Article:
As the plant stabilised, I started having regular meetings with the workers and then created the culture of an open office, i.e. any worker could come to my office without an appointment any time. This made sure that everyone felt I was always accessible. As work got along, I started getting the feedback that my people thought I was too nice a person and that I would not be able to manage a spinning mill successfully. I wondered how to tackle this and then I decided to turn into a nasty boss. I started shouting at people and throwing papers at somebody for a shoddy report and so on. After a couple of months of this, I called my team and asked them which kind of boss would they prefer, the ‘nice’ one or the ‘nasty’ one. The answer was unanimous, the nice one.
At Vardhman, we celebrate a lot of workers’ functions so what Sunaina does in the book actually happens here. The concepts of Quality Circles were started in Vardhman in 1985 and are well established by now. I started the movement of 5S and TPM in Vardhman at the initiative of one of my Chief Engineers. There was a lot of resistance earlier but now it has become well-established and has given huge benefits. Over time, the Baddi operations grew to over 1,000 crore of investment and over 7,000 employees. As I grew older, the thought was constantly with me that life has a much bigger meaning than what we normally see around us. People are all chasing wealth, fame, power, success and then the material goods that follow. I asked myself the question, is this what life is all about and the answer was a clear no. Life for me clearly had a much deeper purpose. From that emerged the theory of happiness which Anurag, Alpana, Manu and Simi develop around the bonfire at Wildflower resort.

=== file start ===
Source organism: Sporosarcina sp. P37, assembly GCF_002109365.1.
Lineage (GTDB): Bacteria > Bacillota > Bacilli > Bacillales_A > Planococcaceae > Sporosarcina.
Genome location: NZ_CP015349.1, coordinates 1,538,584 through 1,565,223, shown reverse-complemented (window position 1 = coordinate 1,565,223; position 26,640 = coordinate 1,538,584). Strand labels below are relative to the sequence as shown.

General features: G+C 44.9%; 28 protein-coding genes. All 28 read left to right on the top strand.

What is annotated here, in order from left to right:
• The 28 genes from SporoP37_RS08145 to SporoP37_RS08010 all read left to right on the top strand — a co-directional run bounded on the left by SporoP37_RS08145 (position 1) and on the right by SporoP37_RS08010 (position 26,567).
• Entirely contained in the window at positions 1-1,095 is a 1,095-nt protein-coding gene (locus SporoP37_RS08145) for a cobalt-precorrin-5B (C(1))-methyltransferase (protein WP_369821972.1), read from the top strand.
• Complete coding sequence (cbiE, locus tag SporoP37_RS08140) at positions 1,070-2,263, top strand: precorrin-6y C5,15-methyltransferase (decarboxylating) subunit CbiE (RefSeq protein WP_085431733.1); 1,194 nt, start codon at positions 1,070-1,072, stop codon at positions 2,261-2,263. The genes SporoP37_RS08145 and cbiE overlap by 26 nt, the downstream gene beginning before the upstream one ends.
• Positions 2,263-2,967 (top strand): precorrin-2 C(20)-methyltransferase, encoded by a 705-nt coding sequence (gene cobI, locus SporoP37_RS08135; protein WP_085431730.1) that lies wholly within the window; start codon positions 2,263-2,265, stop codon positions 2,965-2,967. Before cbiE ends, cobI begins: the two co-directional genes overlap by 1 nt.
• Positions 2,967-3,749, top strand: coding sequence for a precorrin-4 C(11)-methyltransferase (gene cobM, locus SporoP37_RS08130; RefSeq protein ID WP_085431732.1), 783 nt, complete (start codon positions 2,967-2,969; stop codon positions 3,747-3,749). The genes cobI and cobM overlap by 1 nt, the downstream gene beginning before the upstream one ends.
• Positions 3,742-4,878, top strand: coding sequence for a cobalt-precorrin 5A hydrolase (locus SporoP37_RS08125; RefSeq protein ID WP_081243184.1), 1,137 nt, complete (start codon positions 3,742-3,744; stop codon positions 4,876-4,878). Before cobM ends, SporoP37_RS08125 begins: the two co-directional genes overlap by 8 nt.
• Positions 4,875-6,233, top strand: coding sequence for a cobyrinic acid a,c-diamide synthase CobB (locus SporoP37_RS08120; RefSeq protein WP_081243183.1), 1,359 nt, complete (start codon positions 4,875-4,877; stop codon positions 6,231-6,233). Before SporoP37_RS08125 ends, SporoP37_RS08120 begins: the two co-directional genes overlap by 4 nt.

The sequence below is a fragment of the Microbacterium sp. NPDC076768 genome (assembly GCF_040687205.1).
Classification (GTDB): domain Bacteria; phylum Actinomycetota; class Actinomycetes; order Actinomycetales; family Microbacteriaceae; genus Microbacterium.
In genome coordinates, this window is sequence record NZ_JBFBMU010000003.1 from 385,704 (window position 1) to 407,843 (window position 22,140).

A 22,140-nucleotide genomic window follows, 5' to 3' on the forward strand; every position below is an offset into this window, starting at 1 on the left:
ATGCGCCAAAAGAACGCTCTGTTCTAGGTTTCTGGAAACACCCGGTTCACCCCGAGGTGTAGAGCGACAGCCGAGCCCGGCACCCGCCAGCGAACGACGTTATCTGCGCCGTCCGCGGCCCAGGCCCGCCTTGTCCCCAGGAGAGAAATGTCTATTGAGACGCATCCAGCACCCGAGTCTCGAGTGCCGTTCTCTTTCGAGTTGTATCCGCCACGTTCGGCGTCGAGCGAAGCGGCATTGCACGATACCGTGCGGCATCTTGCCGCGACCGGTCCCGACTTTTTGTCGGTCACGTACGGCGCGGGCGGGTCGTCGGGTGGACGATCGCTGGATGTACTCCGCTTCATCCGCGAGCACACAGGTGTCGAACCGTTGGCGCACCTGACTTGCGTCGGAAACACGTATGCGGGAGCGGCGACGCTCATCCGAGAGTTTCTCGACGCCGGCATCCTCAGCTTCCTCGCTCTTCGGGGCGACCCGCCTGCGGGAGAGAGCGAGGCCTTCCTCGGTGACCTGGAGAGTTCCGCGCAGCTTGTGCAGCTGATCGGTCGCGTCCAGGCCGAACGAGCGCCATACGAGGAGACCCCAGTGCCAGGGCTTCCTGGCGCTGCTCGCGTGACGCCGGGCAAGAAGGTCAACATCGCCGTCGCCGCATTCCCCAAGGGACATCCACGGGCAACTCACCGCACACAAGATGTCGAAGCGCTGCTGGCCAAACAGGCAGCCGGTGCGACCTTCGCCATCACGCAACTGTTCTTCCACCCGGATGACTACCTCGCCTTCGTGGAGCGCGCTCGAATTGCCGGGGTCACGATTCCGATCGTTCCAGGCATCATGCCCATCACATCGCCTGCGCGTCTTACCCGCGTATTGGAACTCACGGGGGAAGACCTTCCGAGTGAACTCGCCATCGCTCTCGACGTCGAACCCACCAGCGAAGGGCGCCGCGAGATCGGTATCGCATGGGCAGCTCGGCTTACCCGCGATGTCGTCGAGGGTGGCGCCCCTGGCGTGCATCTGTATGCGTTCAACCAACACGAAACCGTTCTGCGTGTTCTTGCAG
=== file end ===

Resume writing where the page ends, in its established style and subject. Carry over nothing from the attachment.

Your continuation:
The final definition of leadership that Anurag develops with Alpana, I developed in my office and delivered in a lecture to the Ludhiana Management Association in September 2008. The other concepts that I have developed in the book, I have been sharing with my team in several lectures and discussions over the last twenty years. As of the writing of this book, our steel unit has achieved 11 heats in the furnace as part of an operation called Operation D, Operation Arjun in the book.
My team members in Baddi, some of them who are no longer with the group, helped me in my journey to develop my theories of leadership. They are too many of them to name but just to name a few—Rewari who was my right hand man during this journey, Mr Chauhan, Mahajan, Narula, Desai, T.C. Gupta, M.K. Srivastava, Ashwani Sharma, Yadav, Basu, Ojha, Mishraji, Dhingra, and Rajan Gupta who helped me develop TPM; Arvind, Arora and my three favourite youngsters, now VPs in the company; HMT, Bindal and Khandelwal; my assistant Noor and of course, Pal Bahadur of the whipped coffee fame. I would like to make a special mention of my parents, Rajinder and Kamal Jain. I am what I am because of them.
My father-in-law and boss, Mr S.P. Oswal, for giving me the opportunity of working in Baddi. This book could not have been written but for him. My wife Suchita, my daughters Soumya and Sagrika, who add constant excitement in my life and who are still trying to improve me. My mother-in-law Mrs Shakun Oswal, my brother Gaurav and his wife Kanchan for being a support. Dr Prem Kumar, former director of Sri Aurobindo College of Commerce, Ludhiana who gave me the idea to write this book as a work of fiction. Reena Singh who read the first paragraph I wrote. Dr Subhash Bijlani, one of the directors of Vardhman who was the first to read the manuscript and edit it. My friends Jamwal, Bichhoo and Surabhi for agreeing for a guest appearance in the book. All my other friends and associates who have encouraged me along this journey of mine. And last but not the least, Rupa & Co. for agreeing to take on this project, especially Mr R.K. Mehra, Kapish Mehra and the editor Stuti. I have thoroughly enjoyed writing this book; I hope you enjoy reading it too.